The Ice of Boston


Honestly, I don’t see anything of substance being written here until my wrist feels better. No end of the year wrapups, no meaningful reflections, no hot jams. And that’s okay!

I’m prescribing myself a course of weekly yoga so I feel functional. The first class after nine months, after moving and stressing and starting a job you like but makes you nervous – good lord, I could feel it in my body. Nothing would bend and fold the way I wanted it to.

Some things I learned recently that I would like to reflect on: why Americana photography can read condescending or empathetic, what that means for writing, location, the mystery of location, the tiny little things you have to do so New York is better for your soul and you can function.


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Super fantastic! Harry, a History

Thrilling things: so my friend Melissa Anelli’s book Harry, a History is out and in bookstores! You should buy it because it’s awesome.

Melissa’s an inspiring writer and it’s a lively look at how people’s lives were changed by Harry Potter and Harry Potter fandom, least of all Ms. Anelli and her awesome HP website, The Leaky Cauldron. It made the New York Times bestseller list this Sunday, too, so she’s is a NYT Best Selling author for the rest of her life. A well-deserved congratulations, and there’s a foreword an exclusive interview with J.K. Rowling herself!

I had the chance to contribute some research for the novel and there are also pictures from Stu Sherman. I’m proud to have contributed a smidge to this project.

Also related and awesome: Dear Manhola Dargis, judging by the tone of your We Are Wizards review (now in theaters: go see it, Melissa and the dear Harry and the Potters, Brad Neely, and The Hungarian Horntails all make appearances!) I suspect you read my wizard rock piece (I know it’s all I talk about on this blog, but it’s just been relevant lately, I do write other things), where I talked specifically about how the scene is made up of a heck of a lot of girls in bands? That’s kind of super-exciting, too!

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Note to self


Tomorrow I really need to get started on a to-do list that’s called: How To Be A Better Person (fitter, happier)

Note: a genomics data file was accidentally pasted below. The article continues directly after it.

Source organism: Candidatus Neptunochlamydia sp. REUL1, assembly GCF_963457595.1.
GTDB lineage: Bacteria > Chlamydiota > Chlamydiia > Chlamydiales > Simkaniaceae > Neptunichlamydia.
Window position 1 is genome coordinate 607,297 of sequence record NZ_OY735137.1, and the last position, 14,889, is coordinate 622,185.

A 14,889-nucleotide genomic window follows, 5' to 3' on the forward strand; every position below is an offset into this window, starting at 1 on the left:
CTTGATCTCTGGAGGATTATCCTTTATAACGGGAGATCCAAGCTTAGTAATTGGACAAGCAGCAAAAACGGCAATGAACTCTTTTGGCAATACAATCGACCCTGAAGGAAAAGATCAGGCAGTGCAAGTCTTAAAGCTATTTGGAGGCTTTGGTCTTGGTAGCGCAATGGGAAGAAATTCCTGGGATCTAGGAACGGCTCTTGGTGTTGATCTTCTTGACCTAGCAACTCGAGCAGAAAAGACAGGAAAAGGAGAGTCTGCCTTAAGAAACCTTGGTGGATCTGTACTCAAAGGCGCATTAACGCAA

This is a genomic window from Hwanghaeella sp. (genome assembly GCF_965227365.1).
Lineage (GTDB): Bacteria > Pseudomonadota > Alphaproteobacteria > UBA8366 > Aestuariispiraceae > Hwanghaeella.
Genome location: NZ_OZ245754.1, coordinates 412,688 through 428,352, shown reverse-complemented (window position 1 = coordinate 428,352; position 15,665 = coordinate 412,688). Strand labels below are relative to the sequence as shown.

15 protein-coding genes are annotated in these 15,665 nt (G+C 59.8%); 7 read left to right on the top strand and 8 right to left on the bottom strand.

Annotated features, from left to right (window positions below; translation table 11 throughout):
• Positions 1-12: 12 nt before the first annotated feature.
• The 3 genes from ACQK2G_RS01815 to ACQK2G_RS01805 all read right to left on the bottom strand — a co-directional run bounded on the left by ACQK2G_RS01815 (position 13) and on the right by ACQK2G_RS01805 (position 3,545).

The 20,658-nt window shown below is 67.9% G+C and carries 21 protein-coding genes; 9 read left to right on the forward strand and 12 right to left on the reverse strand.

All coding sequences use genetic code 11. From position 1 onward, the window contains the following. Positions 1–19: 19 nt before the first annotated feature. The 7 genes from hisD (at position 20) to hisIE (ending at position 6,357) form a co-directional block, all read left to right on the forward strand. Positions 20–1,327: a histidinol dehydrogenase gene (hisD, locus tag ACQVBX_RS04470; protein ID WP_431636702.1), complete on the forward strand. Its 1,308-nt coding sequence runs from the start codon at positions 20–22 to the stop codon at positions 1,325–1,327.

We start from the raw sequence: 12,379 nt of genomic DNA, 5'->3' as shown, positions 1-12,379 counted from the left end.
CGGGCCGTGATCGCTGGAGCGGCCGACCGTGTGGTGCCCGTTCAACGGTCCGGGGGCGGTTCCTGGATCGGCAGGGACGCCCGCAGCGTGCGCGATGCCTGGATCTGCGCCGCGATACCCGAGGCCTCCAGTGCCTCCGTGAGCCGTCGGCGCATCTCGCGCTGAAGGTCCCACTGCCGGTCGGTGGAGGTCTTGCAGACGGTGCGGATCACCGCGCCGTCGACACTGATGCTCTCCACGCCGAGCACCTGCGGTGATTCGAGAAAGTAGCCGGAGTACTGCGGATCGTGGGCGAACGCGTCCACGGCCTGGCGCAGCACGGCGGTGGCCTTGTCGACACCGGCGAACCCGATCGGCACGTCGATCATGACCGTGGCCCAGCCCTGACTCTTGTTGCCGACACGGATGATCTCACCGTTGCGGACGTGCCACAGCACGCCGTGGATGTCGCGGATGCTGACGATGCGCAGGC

The first note on that list?

1) Flossin’ (Prioritizing it, to be frank. Every night!)

And as an addendum to my last post on musical ennui: the exception to the rule, of course, would be punk rock. Thanks to an assist from my boyfriend, Be Your Own Pet (why did you break up?!), The Thermals, Nick Cave and the Bad Seeds, and Emily Haines’ solo album are fueling my days quite happily. But I wasn’t lying regarding the need to create – I hear the message world, loud and clear!


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It’s time

I’ve been writing a post in my head for awhile, but I don’t have a ton to say.

– I’ve been having some…ennui, I guess, when it comes to music lately. Nothing’s getting me going, making me feel particularly sparked, alert, alive. And it extends to lots of art, actually. I’ve been thinking about this year and this year has been very much characterized by writers, musicians, filmmakers that I love (Facebook-profile level, I guess) releasing works that I’ve felt really middling about. It’s been total, to the point that it’s clearly a sign: stop following and start creating.

It’s not a bad sign.

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Creepy, beautiful

Video for Emily Haines’ “Our Hell.” Girls named Emily have a certain charm.

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Cool stuff

My Salon piece on Wizard Rock, including bands like Harry and the Potters and The Hungarian Horntails (hee to both, natch) from last year, “For those about to Harry Potter rock, we salute you,” was honorably mentioned in this year’s edition of Da Capo’s Best Music Writing 2008. Always a good read, that book.

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From the Syracuse University Magazine: “In 1939, The Daily Orange’s Elizabeth Donnelly gained widespread attention as one of the country’s first female college newspaper editors. Ironically, less than a decade before, the paper had featured a story that declared college a waste of time for women: “For an average girl who intends to make marriage her chief business, to waste four precious years that ought to be devoted to romantic adventure seems tragic.

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